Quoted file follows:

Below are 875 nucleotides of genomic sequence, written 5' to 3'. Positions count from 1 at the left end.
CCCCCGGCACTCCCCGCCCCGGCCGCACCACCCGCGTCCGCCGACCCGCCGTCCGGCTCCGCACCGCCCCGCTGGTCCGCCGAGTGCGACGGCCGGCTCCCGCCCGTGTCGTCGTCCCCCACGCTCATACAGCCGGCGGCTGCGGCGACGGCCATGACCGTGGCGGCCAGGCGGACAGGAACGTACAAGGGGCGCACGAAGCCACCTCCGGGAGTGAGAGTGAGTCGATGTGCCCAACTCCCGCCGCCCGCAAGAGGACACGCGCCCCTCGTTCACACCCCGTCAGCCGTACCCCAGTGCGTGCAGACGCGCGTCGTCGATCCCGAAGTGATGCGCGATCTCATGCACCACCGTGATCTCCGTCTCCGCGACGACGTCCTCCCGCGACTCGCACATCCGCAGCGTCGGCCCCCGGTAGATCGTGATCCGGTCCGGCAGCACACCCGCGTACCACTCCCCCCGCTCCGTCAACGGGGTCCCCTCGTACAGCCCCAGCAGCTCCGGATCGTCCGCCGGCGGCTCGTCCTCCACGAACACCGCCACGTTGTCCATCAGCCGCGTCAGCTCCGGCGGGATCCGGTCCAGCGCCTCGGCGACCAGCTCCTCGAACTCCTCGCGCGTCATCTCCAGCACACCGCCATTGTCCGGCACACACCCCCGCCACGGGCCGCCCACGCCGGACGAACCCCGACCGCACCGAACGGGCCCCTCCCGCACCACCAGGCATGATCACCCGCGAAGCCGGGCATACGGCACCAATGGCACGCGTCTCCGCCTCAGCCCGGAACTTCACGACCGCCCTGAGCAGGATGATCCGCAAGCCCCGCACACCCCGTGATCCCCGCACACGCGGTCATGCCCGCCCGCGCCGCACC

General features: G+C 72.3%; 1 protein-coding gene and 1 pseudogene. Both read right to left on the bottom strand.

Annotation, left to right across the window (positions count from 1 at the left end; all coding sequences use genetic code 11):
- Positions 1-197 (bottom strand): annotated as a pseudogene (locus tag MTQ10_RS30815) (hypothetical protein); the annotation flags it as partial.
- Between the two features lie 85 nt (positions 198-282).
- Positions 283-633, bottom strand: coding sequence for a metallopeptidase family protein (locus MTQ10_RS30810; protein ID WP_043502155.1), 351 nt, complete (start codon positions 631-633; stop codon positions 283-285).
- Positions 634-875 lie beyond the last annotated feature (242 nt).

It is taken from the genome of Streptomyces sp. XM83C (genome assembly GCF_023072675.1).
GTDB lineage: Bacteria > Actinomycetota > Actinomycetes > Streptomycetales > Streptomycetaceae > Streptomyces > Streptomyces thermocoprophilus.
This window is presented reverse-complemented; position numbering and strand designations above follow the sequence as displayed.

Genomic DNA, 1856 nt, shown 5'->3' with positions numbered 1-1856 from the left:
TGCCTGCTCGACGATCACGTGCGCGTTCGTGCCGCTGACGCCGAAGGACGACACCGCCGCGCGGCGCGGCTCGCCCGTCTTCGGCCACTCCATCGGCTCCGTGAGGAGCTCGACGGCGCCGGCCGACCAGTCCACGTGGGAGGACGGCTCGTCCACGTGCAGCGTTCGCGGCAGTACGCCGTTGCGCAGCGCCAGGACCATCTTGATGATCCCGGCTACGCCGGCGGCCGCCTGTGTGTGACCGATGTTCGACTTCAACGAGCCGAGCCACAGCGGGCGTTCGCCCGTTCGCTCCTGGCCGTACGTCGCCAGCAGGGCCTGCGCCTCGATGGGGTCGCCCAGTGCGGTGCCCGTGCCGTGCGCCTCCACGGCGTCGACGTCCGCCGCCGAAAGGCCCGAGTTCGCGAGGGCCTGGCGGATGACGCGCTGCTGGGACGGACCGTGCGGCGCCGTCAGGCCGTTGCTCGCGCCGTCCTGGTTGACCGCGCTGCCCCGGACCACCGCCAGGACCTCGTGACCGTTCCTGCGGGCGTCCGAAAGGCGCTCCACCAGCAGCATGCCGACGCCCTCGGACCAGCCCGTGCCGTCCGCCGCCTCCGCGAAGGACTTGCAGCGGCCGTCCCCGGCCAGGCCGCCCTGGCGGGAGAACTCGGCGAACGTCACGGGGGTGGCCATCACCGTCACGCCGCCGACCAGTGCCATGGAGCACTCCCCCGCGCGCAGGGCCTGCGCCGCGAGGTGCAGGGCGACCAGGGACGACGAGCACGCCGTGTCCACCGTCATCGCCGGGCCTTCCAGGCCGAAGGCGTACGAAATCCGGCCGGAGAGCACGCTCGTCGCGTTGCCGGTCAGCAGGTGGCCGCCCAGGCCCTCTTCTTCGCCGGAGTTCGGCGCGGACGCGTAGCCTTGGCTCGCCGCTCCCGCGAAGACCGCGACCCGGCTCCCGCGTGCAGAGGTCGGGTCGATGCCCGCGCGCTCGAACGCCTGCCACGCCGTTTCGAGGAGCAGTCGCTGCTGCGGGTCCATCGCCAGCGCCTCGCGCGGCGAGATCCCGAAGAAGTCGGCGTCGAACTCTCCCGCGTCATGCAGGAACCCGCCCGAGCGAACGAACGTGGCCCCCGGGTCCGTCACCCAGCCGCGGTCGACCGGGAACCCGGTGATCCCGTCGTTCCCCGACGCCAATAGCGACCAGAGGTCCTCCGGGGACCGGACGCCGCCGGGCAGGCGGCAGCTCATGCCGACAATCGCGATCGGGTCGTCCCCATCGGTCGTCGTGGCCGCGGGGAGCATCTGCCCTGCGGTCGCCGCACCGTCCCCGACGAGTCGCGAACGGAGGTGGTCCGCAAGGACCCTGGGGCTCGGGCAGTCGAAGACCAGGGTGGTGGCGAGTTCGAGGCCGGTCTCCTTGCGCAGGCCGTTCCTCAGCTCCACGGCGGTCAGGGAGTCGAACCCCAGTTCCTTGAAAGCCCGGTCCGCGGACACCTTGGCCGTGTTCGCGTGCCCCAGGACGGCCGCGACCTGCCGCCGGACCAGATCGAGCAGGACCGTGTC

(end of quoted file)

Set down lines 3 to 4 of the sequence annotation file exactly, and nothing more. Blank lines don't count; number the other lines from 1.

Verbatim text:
General features: G+C 72.3%; 1 protein-coding gene and 1 pseudogene. Both read right to left on the bottom strand.

Annotation, left to right across the window (positions count from 1 at the left end; all coding sequences use genetic code 11):